I sort of feel sorry for Francine Maisler, the casting director of Fifty Shades of Grey.  Francine was given an impossible task — to cast the role of Christian Grey with an actor whose every physical characteristic would accurately reflect the subjective sexual fantasies of millions of female (and male) readers.  100 million, to be more exact.  Once a Grey was found, the rest should’ve fallen more easily into place.  To the filmmakers credit, and to Maisler’s, the casting job is almost as good as it could’ve been.  Jamie Dornan makes for a sexy steely-eyed (see what I did there?) Christian Grey and Dakota Johnson makes for a very strong pretty-yet-plain Anastasia Steele.  Oh, but there’s one problem…they have to have great chemistry together in order to pull it off.  Oops.  Fifty Shades of Grey is not as bad as you may think or hope, and if you’re brave enough to refrain from poking fun of it to look cool, it’s not hard to notice some strong cinematic merits and a strong yet simply central plot with a lot of interesting potential.  Sadly, the lack of actor chemistry and the screenwriter’s loyalty to the book’s popularity sours the overall impact of the film, which, despite its effectiveness in pushing the boundaries of sex in a rated R film, should’ve had a stronger impact.

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Film Review: Tracks

September 26, 2014
www.youtube.com/watch?v=6-DiOyxCQQI

Life is a journey– make sure you have enough camels. Tracks is based on the true story and National Geographic article (and subsequent memoir) of Robyn Davidson, the Australian woman who made a nine month journey on foot across the Australian desert in 1977 — a distance of about 1700 miles.  Throughout her journey, accompanied only by […]

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Film Review: 22 Jump Street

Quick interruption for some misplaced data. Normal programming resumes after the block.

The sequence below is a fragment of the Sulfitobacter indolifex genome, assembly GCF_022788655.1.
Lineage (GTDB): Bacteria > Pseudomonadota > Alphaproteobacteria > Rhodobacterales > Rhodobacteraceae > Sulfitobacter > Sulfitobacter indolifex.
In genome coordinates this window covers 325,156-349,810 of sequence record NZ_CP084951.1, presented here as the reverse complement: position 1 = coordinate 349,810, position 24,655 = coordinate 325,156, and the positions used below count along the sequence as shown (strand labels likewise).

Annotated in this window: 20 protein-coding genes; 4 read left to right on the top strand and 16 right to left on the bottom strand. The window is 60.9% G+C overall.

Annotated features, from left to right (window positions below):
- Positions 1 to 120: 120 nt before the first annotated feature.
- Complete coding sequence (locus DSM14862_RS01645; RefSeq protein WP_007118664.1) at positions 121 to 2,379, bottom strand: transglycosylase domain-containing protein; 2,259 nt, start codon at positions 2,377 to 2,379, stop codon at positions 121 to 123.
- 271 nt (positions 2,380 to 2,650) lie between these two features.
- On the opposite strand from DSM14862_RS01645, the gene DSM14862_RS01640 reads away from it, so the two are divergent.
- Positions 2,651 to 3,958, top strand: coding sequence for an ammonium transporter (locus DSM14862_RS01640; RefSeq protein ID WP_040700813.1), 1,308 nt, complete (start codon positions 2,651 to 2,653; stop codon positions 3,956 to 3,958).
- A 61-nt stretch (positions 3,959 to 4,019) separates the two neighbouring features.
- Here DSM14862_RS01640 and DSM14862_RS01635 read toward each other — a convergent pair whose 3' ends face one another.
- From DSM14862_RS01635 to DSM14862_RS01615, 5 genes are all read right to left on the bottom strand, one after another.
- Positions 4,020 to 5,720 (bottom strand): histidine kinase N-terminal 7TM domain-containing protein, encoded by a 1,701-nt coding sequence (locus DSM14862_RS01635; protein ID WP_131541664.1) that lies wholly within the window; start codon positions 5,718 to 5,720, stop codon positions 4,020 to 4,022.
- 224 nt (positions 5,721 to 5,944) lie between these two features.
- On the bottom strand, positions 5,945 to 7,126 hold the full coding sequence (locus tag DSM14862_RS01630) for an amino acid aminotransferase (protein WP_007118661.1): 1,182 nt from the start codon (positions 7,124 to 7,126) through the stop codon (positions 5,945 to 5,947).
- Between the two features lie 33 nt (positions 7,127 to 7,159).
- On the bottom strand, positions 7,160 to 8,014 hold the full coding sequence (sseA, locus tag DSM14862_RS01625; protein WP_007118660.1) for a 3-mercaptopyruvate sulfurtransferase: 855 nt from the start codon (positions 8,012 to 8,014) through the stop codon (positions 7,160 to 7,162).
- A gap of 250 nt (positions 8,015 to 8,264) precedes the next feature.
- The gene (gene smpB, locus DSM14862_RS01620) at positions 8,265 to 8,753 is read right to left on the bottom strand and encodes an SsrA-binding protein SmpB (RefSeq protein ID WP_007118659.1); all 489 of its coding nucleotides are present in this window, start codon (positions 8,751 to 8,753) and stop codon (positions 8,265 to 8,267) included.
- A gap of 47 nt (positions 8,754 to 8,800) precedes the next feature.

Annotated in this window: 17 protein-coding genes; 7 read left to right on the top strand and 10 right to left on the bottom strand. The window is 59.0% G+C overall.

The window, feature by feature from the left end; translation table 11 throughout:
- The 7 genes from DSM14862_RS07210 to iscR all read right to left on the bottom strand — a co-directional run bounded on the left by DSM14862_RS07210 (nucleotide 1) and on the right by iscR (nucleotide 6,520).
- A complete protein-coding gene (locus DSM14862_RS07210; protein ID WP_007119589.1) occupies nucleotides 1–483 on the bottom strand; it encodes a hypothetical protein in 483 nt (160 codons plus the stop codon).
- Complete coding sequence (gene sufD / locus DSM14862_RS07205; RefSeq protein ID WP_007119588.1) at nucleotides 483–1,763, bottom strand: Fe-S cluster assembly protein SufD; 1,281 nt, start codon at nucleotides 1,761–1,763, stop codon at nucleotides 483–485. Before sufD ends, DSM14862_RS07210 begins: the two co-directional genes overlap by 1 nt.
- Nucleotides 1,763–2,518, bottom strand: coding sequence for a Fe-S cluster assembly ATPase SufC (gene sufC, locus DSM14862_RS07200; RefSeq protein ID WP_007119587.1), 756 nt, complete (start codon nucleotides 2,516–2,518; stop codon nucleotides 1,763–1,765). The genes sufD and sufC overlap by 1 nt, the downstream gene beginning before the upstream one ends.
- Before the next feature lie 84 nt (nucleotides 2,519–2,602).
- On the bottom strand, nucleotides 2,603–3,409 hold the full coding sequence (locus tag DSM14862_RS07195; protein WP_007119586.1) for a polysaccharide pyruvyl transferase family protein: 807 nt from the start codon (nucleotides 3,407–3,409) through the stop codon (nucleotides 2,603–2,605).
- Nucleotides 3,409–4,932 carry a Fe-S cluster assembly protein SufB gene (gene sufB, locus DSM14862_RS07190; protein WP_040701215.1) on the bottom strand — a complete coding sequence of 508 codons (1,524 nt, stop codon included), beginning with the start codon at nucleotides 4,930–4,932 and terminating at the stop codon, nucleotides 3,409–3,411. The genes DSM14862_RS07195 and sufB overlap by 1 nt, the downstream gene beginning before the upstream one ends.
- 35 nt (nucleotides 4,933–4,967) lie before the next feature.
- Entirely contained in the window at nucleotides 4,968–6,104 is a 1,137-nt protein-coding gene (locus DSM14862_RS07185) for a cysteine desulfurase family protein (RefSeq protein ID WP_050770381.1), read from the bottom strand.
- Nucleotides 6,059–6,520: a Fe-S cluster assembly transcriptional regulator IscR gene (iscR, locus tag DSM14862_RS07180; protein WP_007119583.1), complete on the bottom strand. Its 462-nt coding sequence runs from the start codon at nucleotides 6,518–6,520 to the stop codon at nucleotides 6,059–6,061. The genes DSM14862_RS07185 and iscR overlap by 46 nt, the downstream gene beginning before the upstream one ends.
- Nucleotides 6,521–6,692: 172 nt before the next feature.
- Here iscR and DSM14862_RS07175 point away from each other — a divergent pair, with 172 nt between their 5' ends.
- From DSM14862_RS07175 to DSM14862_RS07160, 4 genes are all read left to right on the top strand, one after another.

June 13, 2014
www.youtube.com/watch?v=06rvPK8ydZo

School in the summer has never been so awesome. The unlikely success of 2012’s 21 Jump Street prompted the production and release of the sequel, 22 Jump Street, which ends up being funnier, more ridiculous, and more exciting than it’s predecessor.  Phil Lord and Christopher Miller must be on cloud nine right now since the writing/directing duo has experienced unbelievable success […]

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Film Review: Maleficent

May 30, 2014
www.youtube.com/watch?v=w-XO4XiRop0

I don’t know you, I may have walked with you once upon a dream… …but honestly, who are you? This is not the Maleficent from Disney’s 1959 animated classic, Sleeping Beauty.  There’s a physical resemblance, sure.  For about 10-15 minutes, the story and tone seems to reflect the Disney version as well.  But mostly this is […]

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Fanboy Ramblings: “The Avengers”

May 4, 2012

For a well-thought-out, articulate, reasoned, educated review, I strongly suggest you click over to Jason LeRoy’s official review of The Avengers. For the ramblings of someone who’s read too many comics, seen too many comic movies at midnight, and overanalyzes every darn thing past the point of usefulness, read on.